Wednesday, December 1, 2021
Mitochondrial Health

Chapter 4 The Cell Biology Part 1 Textbook (Never Use Guide Books)

The cell can be defined as the structural and functional unit of life. It is the smallest unit that can carry out all activities of life. Cells are building blocks of complex multicellular organisms.
Study of cell (cell biology) began with the discovery of cell by Robert Hooke (1665), who reported his work in his famous publication Micrographia. He prepared and studied thin sections of cork (of dead plant material) under his self-made compound microscope.
He observed that the cork is composed of minute honey comb like compartments which he termed as Cells (Fig.4.1). According to Hooke, cell is an empty space bounded by thick walls. Very little information was added to this idea in the following century. The work again started in the beginning of 19th century.
Lorenz Oken (1805) a German scientist , believed that “all living beings originate from or consist of vesicles or
cells”. Jean Baptist de-Lamarck (1809) expressed similar
idea and said “no body can have life if its constituent
parts are not cellular tissue or are not formed by
cellular tissue”.
In 1831 Robert Brown reported the presence of nucleus
in the cell. Due to this discovery Hooke’s idea about
the cell as an empty space was changed. It was later
established that cell is not an empty space. A German
zoologist Theodor Schwann (1839) and a German
botanist Schleiden (1838), working independently,
came out with a theory called the Cell Theory.
They found that the cell consisted of 3 basic parts, viz
nucleus, the fluid (cytoplasm) surrounding the nucleus, and an outer thin covering or membrane (plasma membrane). The cell wall, they said, was an additional structure, present only in plant
cell. Keeping in view this definition of cell, the cells could be observed in plant as well as in animal; according to cell theory, all living organisms are composed of cells and cell products.
The cell theory is one of the most fundamental generalizations in Biology. It has wide ranging effectin all fields of biological sciences. After the cell theory was presented, many details of cell were
studied, as a result of which the cell theory was extended.
Rudolph Virchow (1855), a German physician, hypothesized that new cells were formed only by the division of previously existing living cells (to put it in Virchow’s words : “omnis cellula e cellula”). It was contrary to the idea of “abiogenesis” (living things arise spontaneously from nonliving things), one of the prevailing but controversial ideas about origin of life, at that time. Louis Pasteur (1862), one of the greatest scientists of all times, supplied experimental proof for Virchow’s hypothesis by demonstrating that microorganisms (bacteria) could be formed only from existing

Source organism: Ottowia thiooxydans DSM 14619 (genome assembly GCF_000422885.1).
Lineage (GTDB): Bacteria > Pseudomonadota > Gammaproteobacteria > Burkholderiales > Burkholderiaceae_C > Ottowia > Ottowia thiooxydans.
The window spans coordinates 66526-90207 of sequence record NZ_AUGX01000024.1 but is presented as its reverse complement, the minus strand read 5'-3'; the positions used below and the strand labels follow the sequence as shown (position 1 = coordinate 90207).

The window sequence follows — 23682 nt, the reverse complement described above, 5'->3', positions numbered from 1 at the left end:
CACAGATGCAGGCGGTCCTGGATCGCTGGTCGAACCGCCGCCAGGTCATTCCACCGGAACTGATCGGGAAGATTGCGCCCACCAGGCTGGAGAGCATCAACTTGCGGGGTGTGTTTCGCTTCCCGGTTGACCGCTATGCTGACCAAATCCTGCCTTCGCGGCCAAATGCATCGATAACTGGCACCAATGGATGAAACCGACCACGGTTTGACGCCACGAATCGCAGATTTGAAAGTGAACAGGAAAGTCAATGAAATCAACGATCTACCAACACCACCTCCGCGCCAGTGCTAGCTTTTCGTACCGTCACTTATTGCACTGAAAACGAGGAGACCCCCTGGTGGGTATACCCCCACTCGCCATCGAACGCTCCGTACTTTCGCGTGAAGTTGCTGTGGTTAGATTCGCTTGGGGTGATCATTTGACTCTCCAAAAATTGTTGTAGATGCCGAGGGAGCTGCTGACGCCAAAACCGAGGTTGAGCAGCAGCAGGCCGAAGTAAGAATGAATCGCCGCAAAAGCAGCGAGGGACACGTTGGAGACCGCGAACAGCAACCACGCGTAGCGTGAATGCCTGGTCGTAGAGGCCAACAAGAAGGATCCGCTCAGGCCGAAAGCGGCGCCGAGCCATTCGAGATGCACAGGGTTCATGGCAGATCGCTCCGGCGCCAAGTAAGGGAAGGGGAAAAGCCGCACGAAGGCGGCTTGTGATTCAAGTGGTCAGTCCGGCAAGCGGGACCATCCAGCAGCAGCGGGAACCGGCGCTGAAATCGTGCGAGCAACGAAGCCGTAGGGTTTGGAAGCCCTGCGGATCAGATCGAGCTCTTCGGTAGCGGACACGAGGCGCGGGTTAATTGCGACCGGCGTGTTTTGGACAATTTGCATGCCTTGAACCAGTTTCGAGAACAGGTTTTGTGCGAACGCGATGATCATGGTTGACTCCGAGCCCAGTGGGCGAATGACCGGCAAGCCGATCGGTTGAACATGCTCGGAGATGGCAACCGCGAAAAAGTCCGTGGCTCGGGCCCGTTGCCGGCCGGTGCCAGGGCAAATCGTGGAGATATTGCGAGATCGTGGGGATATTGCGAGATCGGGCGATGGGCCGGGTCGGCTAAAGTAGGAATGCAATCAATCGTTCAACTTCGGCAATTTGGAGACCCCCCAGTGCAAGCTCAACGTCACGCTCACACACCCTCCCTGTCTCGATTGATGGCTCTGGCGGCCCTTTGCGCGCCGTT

bacteria. Original cell theory and Virchow’s hypothesis gave us the basis for working definition of living things: living things are chemical organizations composed of cells and capable of reproducing
themselves’. August Weismann (1880) said ‘all presently living cells have a common origin because they have basic similarities in structure and molecules etc. It was shown that there are fundamental
similarities in the chemical composition, metabolic activities and structure, although they differ in many respects. Cells are basically similar but extraordinarily versatile. Cell is not only the structural
but also the functional unit of living organisms. So cell theory is a very important unifying concept
The salient features of Cell Theory in its present form are:
(1) All organisms are composed of one or more cells.
(2) All cells arise from pre-existing cells.
(3) Cell is the basic structural as well as functional unit for all organisms.
Cell as a unit of structure and function
A cell is a unit of structure and function in living organisms. In multicellular organisms there is a
division of labour among cells. Diferent cells are specialized for diferent functions. The function
of the organism as a whole is the result of the sum of activities and interactions of diferent cells
and of diferent components of the cell. In animals e.g., muscle cells contract and relax, nerve
cells transmit impulses, gland cells secrete, red blood cells carry oxygen and some stomach cells
secrete gastric juice. Similarly in plants xylem cells conduct water and mineral salts from soil to
the aerial parts of the plant. Phloem cells translocate food, sclerenchymatous cells give support to
the plants, chlorenchymatous cells carry out photosynthesis, parenchymatous cells store surplus
food and meristematic cells produce new cells for growth and development of the plant. As they
perform diferent functions they show great variation in shape and size. Despite the structural and
functional diversity, the plant cells as well as animal cells have a common plan of organization.


Similar Posts

2 thoughts on “Chapter 4 The Cell Biology Part 1 Textbook (Never Use Guide Books)

Leave a Reply

Your email address will not be published. Required fields are marked *